Neighborhood Tours

Downtown Los Angeles

Recommended Local Drives From Your Neighbor Car Mechanic:

Whether you are new to Los Angeles or have lived here for a long time. There is so much scenery to take in. We recommend a series of local drives to take in our great city from the comfort of your european vehicle. Check out this truly beautiful drive to Downtown Los Angeles at night.

2nd Street Tunnel:

If you are in Silverlake or Echo Park heading east the 2nd street tunnel starts at Figueroa Street going into DTLA. Take in the red reflections of car brakes illuminating the tunnel’s white tiles creating a glittering spectacle. When the tunnel was built in 1916 the signature white tiles were sourced from Germany. Apparently, a big deal to use a German product during WWI. But the architect stood his aesthetic ground and the tunnel was built, teutonic tiles and all. Fast forward to today, the 2nd Street Tunnel is one of the most filmed locations in Los Angeles from car commercials to fashion shoots to blockbuster movies like Terminator, Gattica, and Blade Runner. 

Recommended Eats in DTLA:

Depending on your mood and appetite DTLA has a huge selection of places to eat with reasonable prices. Clifton’s Cafeteria offers buffet style American cuisine with an environment you will not forget. It feels like you are in a country lodge with giant fake redwood tree extending to the 4th floor. This place you will want to explore. Clifton’s was originally opened in the 1930s and has been restored to its original glory. Another option also on Broadway is Grand Central Market which has been hosting food vendors since 1917. Any type of food you can imagine is available at this large farmers market style venue.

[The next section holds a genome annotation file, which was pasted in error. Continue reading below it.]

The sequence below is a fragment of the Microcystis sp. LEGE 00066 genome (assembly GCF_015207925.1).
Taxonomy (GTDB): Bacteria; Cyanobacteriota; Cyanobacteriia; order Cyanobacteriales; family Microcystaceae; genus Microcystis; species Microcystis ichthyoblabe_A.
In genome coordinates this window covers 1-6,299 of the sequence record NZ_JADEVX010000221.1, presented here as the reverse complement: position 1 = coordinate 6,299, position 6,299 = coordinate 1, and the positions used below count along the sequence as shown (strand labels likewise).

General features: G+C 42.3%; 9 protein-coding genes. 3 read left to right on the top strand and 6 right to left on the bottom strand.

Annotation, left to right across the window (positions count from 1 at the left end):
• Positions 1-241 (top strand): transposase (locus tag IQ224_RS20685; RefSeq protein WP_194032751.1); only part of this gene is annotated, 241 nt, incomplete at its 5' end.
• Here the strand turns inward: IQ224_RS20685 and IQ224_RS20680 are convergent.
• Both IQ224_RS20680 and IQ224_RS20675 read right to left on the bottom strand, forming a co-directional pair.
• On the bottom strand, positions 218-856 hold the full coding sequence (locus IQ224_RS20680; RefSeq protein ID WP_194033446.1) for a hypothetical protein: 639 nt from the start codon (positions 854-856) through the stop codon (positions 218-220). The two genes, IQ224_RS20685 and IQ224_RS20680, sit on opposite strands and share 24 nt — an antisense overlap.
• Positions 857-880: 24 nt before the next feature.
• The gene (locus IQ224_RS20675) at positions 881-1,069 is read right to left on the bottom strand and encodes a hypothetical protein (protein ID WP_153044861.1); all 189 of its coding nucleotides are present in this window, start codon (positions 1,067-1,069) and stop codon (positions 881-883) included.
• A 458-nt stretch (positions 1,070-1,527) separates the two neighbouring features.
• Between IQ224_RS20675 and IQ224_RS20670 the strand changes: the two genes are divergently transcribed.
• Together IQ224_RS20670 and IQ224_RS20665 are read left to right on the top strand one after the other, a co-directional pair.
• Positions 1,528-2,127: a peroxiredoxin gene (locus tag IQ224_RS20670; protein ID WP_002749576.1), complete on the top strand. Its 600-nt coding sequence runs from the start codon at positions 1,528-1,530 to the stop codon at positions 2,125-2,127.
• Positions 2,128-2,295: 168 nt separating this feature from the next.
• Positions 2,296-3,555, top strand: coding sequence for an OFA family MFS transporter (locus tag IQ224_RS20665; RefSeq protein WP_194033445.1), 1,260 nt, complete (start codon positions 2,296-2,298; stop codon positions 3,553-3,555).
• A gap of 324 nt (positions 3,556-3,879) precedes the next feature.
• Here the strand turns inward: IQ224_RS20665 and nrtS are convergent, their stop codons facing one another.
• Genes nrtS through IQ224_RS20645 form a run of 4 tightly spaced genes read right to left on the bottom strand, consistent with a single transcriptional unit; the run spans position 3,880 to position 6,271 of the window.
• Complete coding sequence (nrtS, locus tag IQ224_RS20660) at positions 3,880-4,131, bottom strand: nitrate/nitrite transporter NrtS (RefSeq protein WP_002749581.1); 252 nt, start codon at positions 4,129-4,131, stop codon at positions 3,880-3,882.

Recommended Entertainment in DTLA:

If you are in the mood to kick back and take in some Jazz, check out Bluewhale. This little spot offers an intimate environment. You will find people in their 20s to 60s uniting for the only thing that matters here – the music.

Recommended Sights in DTLA: 

Los Angeles is car culture but neighbor trolleys and railcars were the method for getting in and out, and around Los Angeles from before when cars took over in the 1950s. Union Station is known as “the last of the great train stations and is still functional today.